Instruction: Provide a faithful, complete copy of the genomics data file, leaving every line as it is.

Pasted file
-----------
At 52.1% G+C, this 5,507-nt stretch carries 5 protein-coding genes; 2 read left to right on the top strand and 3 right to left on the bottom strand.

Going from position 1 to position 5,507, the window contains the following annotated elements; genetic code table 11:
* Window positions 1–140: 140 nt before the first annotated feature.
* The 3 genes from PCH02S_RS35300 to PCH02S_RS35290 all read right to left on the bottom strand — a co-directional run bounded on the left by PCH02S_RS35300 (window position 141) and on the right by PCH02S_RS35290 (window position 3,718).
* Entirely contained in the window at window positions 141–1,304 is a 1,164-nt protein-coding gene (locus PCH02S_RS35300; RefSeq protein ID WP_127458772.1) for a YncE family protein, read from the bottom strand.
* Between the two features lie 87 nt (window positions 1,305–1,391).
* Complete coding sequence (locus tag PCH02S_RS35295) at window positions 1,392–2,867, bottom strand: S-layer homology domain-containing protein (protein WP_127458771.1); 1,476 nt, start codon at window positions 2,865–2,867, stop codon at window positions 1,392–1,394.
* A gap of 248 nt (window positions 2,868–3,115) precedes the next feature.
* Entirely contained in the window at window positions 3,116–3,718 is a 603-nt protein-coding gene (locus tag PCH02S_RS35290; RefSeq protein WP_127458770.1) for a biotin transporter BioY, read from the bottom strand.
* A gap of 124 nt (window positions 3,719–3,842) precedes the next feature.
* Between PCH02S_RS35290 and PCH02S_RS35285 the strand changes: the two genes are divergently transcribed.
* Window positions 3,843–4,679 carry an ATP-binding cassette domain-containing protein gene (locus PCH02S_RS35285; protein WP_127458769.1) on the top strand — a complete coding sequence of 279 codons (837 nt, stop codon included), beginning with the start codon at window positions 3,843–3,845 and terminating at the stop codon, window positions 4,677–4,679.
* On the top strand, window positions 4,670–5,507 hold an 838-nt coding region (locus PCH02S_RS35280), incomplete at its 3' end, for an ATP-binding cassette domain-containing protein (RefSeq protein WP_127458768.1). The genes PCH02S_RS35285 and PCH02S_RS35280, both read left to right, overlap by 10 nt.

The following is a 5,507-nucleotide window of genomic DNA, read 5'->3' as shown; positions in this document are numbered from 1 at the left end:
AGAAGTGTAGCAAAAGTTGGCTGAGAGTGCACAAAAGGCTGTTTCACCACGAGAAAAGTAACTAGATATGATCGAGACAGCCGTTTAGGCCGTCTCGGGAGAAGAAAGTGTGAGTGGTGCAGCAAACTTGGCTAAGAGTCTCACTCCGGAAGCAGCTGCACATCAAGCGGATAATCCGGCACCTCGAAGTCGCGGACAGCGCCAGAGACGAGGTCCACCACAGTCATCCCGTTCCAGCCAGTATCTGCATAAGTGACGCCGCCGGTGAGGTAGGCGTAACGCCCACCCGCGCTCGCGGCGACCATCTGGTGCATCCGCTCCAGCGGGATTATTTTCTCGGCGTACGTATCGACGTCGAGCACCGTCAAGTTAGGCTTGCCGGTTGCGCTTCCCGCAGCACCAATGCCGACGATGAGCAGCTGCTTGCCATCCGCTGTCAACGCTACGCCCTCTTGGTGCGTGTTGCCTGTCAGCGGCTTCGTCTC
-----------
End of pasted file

At 52.1% G+C, this 5,507-nt stretch carries 5 protein-coding genes; 2 read left to right on the top strand and 3 right to left on the bottom strand.

Going from position 1 to position 5,507, the window contains the following annotated elements; genetic code table 11:
* Window positions 1–140: 140 nt before the first annotated feature.
* The 3 genes from PCH02S_RS35300 to PCH02S_RS35290 all read right to left on the bottom strand — a co-directional run bounded on the left by PCH02S_RS35300 (window position 141) and on the right by PCH02S_RS35290 (window position 3,718).
* Entirely contained in the window at window positions 141–1,304 is a 1,164-nt protein-coding gene (locus PCH02S_RS35300; RefSeq protein ID WP_127458772.1) for a YncE family protein, read from the bottom strand.
* Between the two features lie 87 nt (window positions 1,305–1,391).
* Complete coding sequence (locus tag PCH02S_RS35295) at window positions 1,392–2,867, bottom strand: S-layer homology domain-containing protein (protein WP_127458771.1); 1,476 nt, start codon at window positions 2,865–2,867, stop codon at window positions 1,392–1,394.
* A gap of 248 nt (window positions 2,868–3,115) precedes the next feature.
* Entirely contained in the window at window positions 3,116–3,718 is a 603-nt protein-coding gene (locus tag PCH02S_RS35290; RefSeq protein WP_127458770.1) for a biotin transporter BioY, read from the bottom strand.
* A gap of 124 nt (window positions 3,719–3,842) precedes the next feature.
* Between PCH02S_RS35290 and PCH02S_RS35285 the strand changes: the two genes are divergently transcribed.
* Window positions 3,843–4,679 carry an ATP-binding cassette domain-containing protein gene (locus PCH02S_RS35285; protein WP_127458769.1) on the top strand — a complete coding sequence of 279 codons (837 nt, stop codon included), beginning with the start codon at window positions 3,843–3,845 and terminating at the stop codon, window positions 4,677–4,679.
* On the top strand, window positions 4,670–5,507 hold an 838-nt coding region (locus PCH02S_RS35280), incomplete at its 3' end, for an ATP-binding cassette domain-containing protein (RefSeq protein WP_127458768.1). The genes PCH02S_RS35285 and PCH02S_RS35280, both read left to right, overlap by 10 nt.

The following is a 5,507-nucleotide window of genomic DNA, read 5'->3' as shown; positions in this document are numbered from 1 at the left end:
AGAAGTGTAGCAAAAGTTGGCTGAGAGTGCACAAAAGGCTGTTTCACCACGAGAAAAGTAACTAGATATGATCGAGACAGCCGTTTAGGCCGTCTCGGGAGAAGAAAGTGTGAGTGGTGCAGCAAACTTGGCTAAGAGTCTCACTCCGGAAGCAGCTGCACATCAAGCGGATAATCCGGCACCTCGAAGTCGCGGACAGCGCCAGAGACGAGGTCCACCACAGTCATCCCGTTCCAGCCAGTATCTGCATAAGTGACGCCGCCGGTGAGGTAGGCGTAACGCCCACCCGCGCTCGCGGCGACCATCTGGTGCATCCGCTCCAGCGGGATTATTTTCTCGGCGTACGTATCGACGTCGAGCACCGTCAAGTTAGGCTTGCCGGTTGCGCTTCCCGCAGCACCAATGCCGACGATGAGCAGCTGCTTGCCATCCGCTGTCAACGCTACGCCCTCTTGGTGCGTGTTGCCTGTCAGCGGCTTCGTCTC